on 9 January 2014
This is a really well written book, by a guy who clearly knows his stuff about his subject matter. It's more than just a bio of the two fights (the second one was a bit rubbish anyway) but more of a complete timeline as regards to the lead up to how these two guys got to be where they were, the actual fights, the aftermaths and what became of them afterwards. Great stuff about other protagonists of the day too, such as Watson, Collins, Graham the tough-guy Americans, the promotors, the trainers. There is also a funny paragraph about Daley Thompson which made me think that he was probably a very strange man indeed. It's fast paced, and deals only in the interesting bits of the parallel stories. Some boxing books tend to disappear up their own back-passages but Dirs gets what the reader wants and delivers. A better book on boxing, I've not read. Highly recommended.
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1 of 1 people found the following review helpful
on 11 January 2014
A great book not just about Benn and Eubank but about boxing in general; the sport, the politics, the characters and the life-stories of the boxers outside the ring. There is relatively little attention paid to describing the fights in round by round detail, and the book is better for it, the author preferring instead to take us on a journey through a boxing landscape littered with the greedy, brave, tragic and heroic. Worth a read if you like sport in general but a must for fight fans especially for anyone who lived through the 'glory days' of British boxing in the 1980's and 90's.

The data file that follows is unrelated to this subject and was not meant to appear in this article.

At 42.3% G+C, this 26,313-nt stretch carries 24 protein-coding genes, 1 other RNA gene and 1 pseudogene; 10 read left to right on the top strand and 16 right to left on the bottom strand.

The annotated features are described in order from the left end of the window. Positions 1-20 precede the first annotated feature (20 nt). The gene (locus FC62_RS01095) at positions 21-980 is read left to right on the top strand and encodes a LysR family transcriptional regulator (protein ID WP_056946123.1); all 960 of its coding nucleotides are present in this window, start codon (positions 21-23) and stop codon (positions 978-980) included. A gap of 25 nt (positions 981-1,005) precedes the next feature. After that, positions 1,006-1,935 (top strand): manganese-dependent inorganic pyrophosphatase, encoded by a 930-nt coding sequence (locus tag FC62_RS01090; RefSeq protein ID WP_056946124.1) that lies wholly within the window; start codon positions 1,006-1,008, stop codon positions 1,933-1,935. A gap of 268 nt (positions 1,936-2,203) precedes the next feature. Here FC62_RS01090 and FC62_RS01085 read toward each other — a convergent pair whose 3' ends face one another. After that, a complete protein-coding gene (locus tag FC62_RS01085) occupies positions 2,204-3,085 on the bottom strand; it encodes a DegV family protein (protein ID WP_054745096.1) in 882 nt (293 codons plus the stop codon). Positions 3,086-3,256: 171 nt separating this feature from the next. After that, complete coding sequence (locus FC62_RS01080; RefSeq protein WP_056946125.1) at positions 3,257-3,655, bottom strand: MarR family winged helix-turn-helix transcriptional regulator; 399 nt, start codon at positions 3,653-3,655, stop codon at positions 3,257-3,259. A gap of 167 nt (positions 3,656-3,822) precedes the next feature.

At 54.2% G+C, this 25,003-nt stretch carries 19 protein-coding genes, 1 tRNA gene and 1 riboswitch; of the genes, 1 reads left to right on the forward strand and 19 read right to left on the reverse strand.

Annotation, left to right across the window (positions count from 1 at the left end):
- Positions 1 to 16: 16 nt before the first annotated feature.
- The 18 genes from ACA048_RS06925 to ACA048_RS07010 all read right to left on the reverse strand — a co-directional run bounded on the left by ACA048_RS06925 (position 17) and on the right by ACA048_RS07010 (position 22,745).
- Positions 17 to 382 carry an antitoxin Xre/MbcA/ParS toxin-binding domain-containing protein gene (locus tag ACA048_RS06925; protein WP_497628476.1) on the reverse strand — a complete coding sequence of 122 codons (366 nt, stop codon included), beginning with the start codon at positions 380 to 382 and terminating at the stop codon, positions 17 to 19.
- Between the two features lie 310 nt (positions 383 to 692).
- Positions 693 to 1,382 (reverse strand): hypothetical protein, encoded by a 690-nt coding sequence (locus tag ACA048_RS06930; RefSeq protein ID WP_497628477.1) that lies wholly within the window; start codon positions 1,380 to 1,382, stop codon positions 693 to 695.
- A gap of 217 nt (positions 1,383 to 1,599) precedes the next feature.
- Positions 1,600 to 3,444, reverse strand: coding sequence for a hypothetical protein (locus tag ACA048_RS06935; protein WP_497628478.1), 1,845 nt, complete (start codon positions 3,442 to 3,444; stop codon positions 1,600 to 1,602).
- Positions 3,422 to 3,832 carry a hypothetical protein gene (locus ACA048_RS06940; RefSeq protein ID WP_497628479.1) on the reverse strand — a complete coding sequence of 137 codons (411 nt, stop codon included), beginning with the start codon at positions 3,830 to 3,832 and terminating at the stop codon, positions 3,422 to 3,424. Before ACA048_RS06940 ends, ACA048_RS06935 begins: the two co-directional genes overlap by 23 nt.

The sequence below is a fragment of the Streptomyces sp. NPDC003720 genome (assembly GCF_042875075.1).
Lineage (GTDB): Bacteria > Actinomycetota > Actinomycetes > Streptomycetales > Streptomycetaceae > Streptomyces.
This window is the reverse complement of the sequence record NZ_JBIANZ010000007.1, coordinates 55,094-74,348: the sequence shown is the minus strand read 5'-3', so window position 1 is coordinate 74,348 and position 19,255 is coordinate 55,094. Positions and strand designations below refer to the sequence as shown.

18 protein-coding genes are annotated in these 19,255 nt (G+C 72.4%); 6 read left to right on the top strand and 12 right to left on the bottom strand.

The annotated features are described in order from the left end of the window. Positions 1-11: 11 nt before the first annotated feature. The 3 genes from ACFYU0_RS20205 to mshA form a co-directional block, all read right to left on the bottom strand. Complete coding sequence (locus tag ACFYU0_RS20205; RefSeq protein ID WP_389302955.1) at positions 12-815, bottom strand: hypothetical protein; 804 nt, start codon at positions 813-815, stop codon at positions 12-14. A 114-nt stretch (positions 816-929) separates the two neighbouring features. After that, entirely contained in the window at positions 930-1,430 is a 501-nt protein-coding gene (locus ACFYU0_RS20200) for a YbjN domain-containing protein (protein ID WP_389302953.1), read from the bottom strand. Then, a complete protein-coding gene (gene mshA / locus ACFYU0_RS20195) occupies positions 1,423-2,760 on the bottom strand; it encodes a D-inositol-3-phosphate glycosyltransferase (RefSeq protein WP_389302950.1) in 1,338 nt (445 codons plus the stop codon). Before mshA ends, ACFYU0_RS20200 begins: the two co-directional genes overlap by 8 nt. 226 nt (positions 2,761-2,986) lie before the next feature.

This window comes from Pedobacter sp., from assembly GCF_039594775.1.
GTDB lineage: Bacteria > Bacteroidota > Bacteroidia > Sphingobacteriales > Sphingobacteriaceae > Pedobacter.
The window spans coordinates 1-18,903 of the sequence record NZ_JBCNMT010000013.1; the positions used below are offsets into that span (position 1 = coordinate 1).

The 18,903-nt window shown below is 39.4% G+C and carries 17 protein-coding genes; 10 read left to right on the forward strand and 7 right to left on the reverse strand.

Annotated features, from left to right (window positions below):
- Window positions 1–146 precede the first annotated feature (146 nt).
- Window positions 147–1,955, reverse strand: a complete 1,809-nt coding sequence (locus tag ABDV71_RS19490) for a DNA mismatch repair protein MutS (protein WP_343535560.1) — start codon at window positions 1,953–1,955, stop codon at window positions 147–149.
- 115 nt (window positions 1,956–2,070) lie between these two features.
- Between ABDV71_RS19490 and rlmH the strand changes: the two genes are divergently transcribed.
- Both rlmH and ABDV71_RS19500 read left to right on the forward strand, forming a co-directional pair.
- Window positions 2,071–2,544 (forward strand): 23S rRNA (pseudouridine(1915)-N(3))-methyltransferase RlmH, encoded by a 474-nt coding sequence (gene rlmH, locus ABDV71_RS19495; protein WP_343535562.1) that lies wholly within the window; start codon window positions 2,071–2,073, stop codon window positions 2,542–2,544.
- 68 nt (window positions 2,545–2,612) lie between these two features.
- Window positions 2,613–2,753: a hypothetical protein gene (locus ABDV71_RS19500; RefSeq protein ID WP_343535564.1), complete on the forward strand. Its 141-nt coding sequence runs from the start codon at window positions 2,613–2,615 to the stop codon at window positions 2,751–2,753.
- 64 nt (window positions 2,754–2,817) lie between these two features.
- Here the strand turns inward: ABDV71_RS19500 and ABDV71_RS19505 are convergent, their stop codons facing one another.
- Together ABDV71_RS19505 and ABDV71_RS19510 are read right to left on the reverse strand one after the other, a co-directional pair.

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1 of 1 people found the following review helpful
on 19 September 2014
By far the best book on boxing i have read in years. This is meticulous in its research, well written and fantastic in its detail. Far better than other books on this rivalry of two of British boxing's modern icons.
Interviews with opponents of both men, journalists of the time, and the promotional men of the day all add to a splendid book. This seems like a labour of love from Ben Dirs, and his efforts have been well rewarded. If you can only afford one book on this rivalry, be wise and make it this one.